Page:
NEWS RELEASE, 05/13/98

Metals expert Earl Parker, National Medal of Science recipient and retired UC Berkeley faculty member, is dead at 85

By Robert Sanders, Public Affairs

BERKELEY -- Earl Randall Parker, a retired University of California, Berkeley, professor of metallurgy, an expert on steels and a holder of the National Medal of Science, died Saturday, May 9, at the University of California Medical Center in Sacramento. He was 85.

Parker, a member of the National Academy of Engineering and a professor emeritus of materials science and mineral engineering at the UC Berkeley, had an impact on many areas of metallurgy.

"He was one of the grand old men of metallurgy, particularly steel technology," said Robert O. Ritchie, a professor of materials science and mineral engineering at UC Berkeley who was one of Parker's last postdoctoral students in 1974. "But he had an influence on all aspects of materials science."

One of his most significant contributions was pinpointing a major problem with the steel used to build the Liberty Ships churned out in World War II to carry supplies in support of the war effort. Many ended up breaking in half because cracks in the welded steel would propagate completely through the ship. In 1944 Parker discovered why, and suggested a way to fix it.

Parker conducted pioneering studies on how internal defects or dislocations change the properties of materials. Basic research in this area has permitted the development of high-strength materials with superior resistance to fracture and suitable for use in advanced engineering applications.

Based on their new understanding of metal structure, Parker and UC Berkeley colleague Victor F. Zackay developed in the 1960s so-called TRIP (Transformation Induced Plasticity) steels, which had unprecedented strength and toughness, that is, resistance to fracture. Though this demonstrated that steels could be both strong and ductile, TRIP steels eventually proved too expensive and too difficult to machine.

In his later years, Parker shifted to a study of ceramics.

Parker's influence on the field of metallurgy was mirrored at UC Berkeley, where he significantly bolstered research in the metallurgy department in the 1950s and '60s. He chaired the department of Mineral Technology twice, from 1953 to 1957 and from 1965 to 1966.

"He was one of the giants of the department and was really responsible for the department getting heavily involved in research," said Douglas Fuerstenau, professor of materials science and mineral engineering at UC Berkeley.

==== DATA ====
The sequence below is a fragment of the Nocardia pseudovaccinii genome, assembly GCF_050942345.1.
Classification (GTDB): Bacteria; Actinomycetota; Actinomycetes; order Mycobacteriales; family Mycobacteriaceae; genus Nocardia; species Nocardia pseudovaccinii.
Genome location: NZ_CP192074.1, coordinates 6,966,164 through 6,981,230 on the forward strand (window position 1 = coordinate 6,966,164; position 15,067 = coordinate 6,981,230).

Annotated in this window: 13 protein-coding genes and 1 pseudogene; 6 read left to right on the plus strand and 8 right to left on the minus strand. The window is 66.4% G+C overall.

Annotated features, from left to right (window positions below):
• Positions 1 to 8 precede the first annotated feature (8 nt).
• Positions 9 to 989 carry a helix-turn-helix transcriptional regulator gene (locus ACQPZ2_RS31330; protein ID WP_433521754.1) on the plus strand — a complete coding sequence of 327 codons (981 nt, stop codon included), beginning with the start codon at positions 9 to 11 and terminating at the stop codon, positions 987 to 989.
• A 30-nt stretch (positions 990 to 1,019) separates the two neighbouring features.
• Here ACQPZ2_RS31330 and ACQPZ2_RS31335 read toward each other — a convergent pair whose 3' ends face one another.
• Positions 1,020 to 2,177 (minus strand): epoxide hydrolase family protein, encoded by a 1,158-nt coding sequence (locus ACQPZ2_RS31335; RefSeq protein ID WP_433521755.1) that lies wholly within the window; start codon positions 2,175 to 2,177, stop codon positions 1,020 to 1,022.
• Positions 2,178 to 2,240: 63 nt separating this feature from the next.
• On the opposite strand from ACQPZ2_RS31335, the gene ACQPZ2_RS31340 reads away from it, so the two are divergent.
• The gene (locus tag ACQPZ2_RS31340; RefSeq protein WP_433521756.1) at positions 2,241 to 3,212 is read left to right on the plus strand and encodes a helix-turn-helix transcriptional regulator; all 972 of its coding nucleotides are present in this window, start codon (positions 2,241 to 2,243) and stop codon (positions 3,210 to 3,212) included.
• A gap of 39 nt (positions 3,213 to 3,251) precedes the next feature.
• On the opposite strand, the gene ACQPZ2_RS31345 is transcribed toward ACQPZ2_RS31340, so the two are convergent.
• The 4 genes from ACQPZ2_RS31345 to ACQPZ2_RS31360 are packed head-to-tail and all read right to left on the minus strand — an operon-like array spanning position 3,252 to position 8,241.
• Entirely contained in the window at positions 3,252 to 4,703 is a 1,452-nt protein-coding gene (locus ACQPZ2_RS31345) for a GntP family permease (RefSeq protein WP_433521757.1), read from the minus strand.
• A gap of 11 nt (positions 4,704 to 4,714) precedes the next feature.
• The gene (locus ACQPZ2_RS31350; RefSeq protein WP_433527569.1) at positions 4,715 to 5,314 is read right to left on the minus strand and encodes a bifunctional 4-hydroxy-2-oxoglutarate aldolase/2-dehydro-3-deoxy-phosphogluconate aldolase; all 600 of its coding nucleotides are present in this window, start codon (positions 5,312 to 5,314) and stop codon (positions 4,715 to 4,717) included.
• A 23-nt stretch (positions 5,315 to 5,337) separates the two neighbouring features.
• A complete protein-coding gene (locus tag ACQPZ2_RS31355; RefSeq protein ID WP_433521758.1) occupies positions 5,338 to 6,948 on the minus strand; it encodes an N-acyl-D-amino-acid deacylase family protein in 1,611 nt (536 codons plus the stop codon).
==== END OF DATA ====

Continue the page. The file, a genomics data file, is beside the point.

Parker also was instrumental in lobbying the Department of Energy to formulate a research program in materials science at Lawrence Berkeley Laboratory. Now called the Materials Science Division, it is one of the most prominent centers of materials science research in the world.

He has received numerous awards for his work, including the 1980 National Medal of Science, the country's highest honor for a scientist. He also was named California Scientist of the Year in 1970 and received the Gold Medal Award of the American Society for Metals in 1972, the Robert F. Mehl Gold Medal of the American Institute of Mining, Metallurgical and Petroleum Engineers (AIME), and the Gold Medal of the American Society for Engineering Education.

He was a fellow of the American Society for Metals (ASM), the American Physical Society and the AIME, and he served as president of the ASM in 1967.

Parker also was known as a wonderful teacher and mentor and received the Distinguished Teaching Award in 1972 from the Berkeley Division of the Academic Senate. Upon his retirement in 1978 he was awarded the Berkeley Citation, the highest honor the Berkeley campus can bestow.

Born in Denver on Nov. 22, 1912, Parker received his degree in metallurgical engineering from the Colorado School of Mines in 1935, then worked as a research engineer for the General Electric Company in Schenectady, New York. In 1944 he came to UC Berkeley, and over his 34-year career he oversaw nearly 100 PhD dissertations and MS theses.

Parker is survived by his wife, Agnes of Sacramento, Calif.; a daughter, Margaret Sullivan of Fair Oaks, Calif.; a son, William Parker of Southern California; and three grandchildren.

Remembrances may be made to the Hanna Boys Center, P. O. Box 100, Sonoma, CA 95476.

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